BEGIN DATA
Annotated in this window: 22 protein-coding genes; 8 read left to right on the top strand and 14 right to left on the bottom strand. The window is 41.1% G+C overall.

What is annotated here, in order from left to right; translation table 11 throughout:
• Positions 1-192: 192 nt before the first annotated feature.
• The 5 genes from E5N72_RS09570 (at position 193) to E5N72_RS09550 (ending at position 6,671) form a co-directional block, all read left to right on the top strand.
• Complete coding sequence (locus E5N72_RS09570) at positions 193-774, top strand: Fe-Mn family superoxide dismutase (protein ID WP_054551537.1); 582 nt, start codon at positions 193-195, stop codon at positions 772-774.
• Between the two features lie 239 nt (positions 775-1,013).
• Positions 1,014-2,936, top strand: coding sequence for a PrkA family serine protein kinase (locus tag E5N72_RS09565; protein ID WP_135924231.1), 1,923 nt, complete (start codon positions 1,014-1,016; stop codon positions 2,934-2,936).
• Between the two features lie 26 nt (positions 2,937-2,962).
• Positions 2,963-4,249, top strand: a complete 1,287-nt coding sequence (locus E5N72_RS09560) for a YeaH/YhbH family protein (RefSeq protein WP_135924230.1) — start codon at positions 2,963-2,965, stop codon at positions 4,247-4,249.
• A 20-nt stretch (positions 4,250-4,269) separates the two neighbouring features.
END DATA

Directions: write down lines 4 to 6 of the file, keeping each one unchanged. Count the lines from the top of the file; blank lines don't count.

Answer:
• The 5 genes from E5N72_RS09570 (at position 193) to E5N72_RS09550 (ending at position 6,671) form a co-directional block, all read left to right on the top strand.
• Complete coding sequence (locus E5N72_RS09570) at positions 193-774, top strand: Fe-Mn family superoxide dismutase (protein ID WP_054551537.1); 582 nt, start codon at positions 193-195, stop codon at positions 772-774.
• Between the two features lie 239 nt (positions 775-1,013).